Xanthines are only one class of the hugely diverse group of alkaloids widely present in plants all over the phylogeny. Most plant species don’t produce alkaloids, but alkaloids are widespread and often have spectacular pharmacological properties (see our nightshade post for a few and Amy Stewart’s Wicked Plants for a rundown of the most notorious). Like so many other phytochemicals that humans find flavorful, fun, medically beneficial or poisonous, plants use alkaloids to defend themselves against herbivores and pathogens. Xanthines may also be allellopathic, as they are retained in large quantities in seed coats and abscised leaves that fall to the ground, whereupon the xanthines are released to the soil and may inhibit seed germination of other species (Ashihara and Crozier 1999). Alkaloids are rich in nitrogen, which is an element often in short supply to plants and limits plant growth. Nitrogen fertilization of yaupon has been shown to dramatically increase its caffeine content (Palumbo et al. 2007). Soil fertility likely contributes to the dramatic differences in xanthine content of yerba maté plants grown in different plantations (Marx et al. 2003).

English holly. Photo by K. Bills

English holly. Photo by K. Bills

Humans the world over must have cautiously respected the physiological effects and addictiveness of caffeine from their earliest experiences with it, as the long history of human consumption of all caffeinated plants always begins with judiciously incorporating the plants into religious ritual or reserving their use for royalty (Fredholm 2011, Jamieson 2001). Later caffeinated plants were used primarily for medicine, or regarded simply as delicious (and variously otherwise beneficial or harmful). Males from tribes indigenous to the southern United States historically used a very strong brew of yaupon to induce vomiting to supposedly induce purity and clarity in advance of religious rites or important meetings, which is why the plant’s Latin name is I. vomitoria (Crown et al. 2012). Modern fans of the plant find a dilute infusion of yaupon quite pleasant and rightly tout it as a local caffeinated beverage (Palumbo et al. 2009), but that history and Latin name inspire me to tip my hat to a company marketing the stuff. Given that warm teas from various species, coffees, and chocolate are important parts of modern holiday celebrations, it feels appropriate during this time to remember the role of the caffeinated plants in rituals throughout history. Whether you mark the season with reflection, spending time with people you love, religious devotion, or slinging your pumpkin spice latte around town in a mad shopping rush, we wish you a warm and happy end of the year.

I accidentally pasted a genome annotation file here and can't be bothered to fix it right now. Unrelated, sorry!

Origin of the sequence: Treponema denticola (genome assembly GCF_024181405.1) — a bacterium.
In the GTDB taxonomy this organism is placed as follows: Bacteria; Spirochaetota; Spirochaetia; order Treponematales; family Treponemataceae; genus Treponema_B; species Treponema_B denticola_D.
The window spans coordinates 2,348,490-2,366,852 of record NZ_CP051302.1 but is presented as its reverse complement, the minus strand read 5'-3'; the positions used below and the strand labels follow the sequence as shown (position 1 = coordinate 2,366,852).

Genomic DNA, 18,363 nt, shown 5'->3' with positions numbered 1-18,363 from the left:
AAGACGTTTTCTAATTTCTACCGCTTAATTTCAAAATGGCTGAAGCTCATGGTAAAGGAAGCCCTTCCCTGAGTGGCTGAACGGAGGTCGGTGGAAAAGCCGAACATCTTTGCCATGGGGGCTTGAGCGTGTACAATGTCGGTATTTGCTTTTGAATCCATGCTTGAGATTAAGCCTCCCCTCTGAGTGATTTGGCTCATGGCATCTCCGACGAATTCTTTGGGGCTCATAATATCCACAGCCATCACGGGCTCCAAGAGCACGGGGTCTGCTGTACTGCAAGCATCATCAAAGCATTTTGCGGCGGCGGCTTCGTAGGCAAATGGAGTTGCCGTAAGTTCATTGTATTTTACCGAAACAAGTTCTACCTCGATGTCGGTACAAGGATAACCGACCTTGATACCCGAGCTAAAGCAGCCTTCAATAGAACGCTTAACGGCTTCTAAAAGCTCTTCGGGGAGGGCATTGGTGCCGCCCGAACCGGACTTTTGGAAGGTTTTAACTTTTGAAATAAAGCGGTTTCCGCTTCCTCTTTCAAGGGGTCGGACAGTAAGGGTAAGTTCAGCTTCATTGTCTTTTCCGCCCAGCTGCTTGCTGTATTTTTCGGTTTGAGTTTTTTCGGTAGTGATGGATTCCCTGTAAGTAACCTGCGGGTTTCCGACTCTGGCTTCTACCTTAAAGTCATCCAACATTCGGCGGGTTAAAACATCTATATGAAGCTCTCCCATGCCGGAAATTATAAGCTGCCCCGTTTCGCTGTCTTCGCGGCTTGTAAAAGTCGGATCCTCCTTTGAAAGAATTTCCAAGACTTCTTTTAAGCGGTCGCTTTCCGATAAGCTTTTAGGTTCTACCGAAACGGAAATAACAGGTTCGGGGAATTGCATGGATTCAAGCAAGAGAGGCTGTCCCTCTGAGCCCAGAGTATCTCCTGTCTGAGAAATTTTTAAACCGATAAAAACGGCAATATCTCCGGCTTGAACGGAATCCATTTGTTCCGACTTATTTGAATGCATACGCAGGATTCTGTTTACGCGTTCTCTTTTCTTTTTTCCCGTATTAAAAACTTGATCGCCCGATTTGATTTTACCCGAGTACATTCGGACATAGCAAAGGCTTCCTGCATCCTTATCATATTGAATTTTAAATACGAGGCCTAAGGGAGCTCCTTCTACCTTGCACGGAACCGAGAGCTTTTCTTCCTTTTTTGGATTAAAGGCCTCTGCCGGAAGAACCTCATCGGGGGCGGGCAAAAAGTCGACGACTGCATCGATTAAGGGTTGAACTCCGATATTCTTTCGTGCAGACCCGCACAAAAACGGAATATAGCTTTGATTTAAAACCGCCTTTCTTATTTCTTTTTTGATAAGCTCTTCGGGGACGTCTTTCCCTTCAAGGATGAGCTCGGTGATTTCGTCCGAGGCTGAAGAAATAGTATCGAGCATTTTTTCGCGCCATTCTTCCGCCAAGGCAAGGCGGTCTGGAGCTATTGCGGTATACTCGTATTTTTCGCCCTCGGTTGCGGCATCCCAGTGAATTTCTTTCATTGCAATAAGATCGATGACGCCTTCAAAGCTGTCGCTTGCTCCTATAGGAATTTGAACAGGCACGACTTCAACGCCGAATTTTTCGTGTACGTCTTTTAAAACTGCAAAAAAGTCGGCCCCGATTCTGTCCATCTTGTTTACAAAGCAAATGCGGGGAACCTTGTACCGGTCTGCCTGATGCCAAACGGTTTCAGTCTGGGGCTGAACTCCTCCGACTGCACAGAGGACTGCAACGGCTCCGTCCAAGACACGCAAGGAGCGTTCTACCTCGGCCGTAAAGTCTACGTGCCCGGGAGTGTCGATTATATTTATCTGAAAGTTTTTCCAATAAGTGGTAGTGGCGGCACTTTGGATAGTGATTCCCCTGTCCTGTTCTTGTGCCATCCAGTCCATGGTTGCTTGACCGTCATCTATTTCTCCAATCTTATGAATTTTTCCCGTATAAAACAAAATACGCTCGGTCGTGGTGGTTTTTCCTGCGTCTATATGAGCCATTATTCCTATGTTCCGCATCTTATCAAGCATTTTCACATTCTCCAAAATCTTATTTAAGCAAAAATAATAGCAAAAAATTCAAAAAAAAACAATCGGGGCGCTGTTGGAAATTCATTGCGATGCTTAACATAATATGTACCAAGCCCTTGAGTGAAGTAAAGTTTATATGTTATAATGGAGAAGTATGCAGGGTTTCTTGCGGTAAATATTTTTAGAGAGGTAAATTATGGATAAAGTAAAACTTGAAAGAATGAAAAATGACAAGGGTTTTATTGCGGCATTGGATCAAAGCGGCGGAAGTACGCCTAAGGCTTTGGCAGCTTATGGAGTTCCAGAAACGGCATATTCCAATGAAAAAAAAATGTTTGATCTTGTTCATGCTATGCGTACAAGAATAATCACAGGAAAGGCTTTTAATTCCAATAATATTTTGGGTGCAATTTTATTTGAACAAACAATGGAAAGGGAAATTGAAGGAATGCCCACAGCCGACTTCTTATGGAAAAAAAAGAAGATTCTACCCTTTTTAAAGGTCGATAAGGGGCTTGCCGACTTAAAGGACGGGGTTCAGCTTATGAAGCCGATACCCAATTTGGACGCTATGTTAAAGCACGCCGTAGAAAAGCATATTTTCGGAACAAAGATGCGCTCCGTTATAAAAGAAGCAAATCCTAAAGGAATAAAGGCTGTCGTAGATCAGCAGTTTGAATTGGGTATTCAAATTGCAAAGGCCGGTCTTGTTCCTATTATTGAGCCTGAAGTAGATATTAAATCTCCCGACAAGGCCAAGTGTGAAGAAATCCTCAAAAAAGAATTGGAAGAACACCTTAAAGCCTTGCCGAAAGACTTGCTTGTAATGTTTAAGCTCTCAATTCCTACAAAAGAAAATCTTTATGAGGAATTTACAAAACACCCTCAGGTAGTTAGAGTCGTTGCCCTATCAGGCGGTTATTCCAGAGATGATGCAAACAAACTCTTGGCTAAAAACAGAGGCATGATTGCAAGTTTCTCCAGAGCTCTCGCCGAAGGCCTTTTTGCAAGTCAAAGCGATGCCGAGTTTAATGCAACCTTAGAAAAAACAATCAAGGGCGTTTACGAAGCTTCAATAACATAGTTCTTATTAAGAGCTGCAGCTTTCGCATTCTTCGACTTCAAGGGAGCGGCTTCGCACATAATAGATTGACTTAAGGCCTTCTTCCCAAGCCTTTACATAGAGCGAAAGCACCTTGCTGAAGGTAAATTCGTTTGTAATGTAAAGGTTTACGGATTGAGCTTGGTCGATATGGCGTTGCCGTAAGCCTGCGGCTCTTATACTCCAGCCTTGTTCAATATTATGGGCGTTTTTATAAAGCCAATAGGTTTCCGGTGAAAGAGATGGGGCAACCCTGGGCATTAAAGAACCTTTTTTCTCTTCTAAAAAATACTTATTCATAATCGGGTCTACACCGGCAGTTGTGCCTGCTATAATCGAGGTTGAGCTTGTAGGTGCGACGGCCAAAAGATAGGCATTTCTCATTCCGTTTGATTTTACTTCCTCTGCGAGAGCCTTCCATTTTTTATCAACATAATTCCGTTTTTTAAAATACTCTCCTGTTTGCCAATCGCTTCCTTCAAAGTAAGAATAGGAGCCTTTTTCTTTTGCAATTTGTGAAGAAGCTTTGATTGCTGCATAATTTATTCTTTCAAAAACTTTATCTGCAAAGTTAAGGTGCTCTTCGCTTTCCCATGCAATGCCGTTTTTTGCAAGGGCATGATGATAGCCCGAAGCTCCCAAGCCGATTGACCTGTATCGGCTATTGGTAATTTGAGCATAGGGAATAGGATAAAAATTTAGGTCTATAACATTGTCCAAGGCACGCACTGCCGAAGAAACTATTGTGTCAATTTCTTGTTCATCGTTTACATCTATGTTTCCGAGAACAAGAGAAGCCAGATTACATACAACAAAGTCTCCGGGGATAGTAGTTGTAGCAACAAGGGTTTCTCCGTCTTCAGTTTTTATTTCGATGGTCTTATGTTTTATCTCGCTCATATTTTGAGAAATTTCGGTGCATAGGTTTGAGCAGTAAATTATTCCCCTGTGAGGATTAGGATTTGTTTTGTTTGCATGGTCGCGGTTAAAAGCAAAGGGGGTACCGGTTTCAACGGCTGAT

Alikaridis, F. 1987. Natural constituents of Ilex species. Journal of Ethnopharmacology 20: 121-144.

Ashihara, H., and A. Crozier. 1999. Biosynthesis and metabolism of caffeine and related purine alkaloids in plants. Advances in Botanical Research 30: 118-205.

Ashihara, H., and A. Crozier. 2001. Caffeine: a well known but little mentioned compound in plant science. Trends in Plant Science 6: 407-413.

Ashihara, H., and T. Suzuki. 2004. Distribution and biosynthesis of caffeine in plants. Frontiers in Bioscience 9: 1864-1876.

Crown, P. L., T. E. Emerson, J. Gu, W. J. Hurst, T. R. Pauketat, and T. Ward. 2012. Ritual Black Drink consumption at Cahokia. PNAS 109: 13944-13949.

Filip, R., P. Lopez, J. Coussio, and G. Ferraro. 1998. Mate substitutes or adulterants: study of xanthine content. Phyototherapy Research 12: 129-131.

Fredholm, B. B. 2011. Notes on the History of Caffeine Use. Methylxanthines. Edited by B. B. Fredholm. Springer. Pages. 1-10.

Hao, D., X. Gu, P. Xiao, Z. Liang, L. Xu, Y. Peng. 2013. Research progress in the phytochemistry and biology of Ilex pharmaceutical resources. Acta Pharmaeutica Sinica B 3: 8-19.

Ishida, M., N. Kitao, K. Mizuno, N. Tanikawa, M. Kato. 2009. Occurrence of tehobromine synthase genes in purine alkaloid-free species of Camellia plants. Planta 229: 559-568.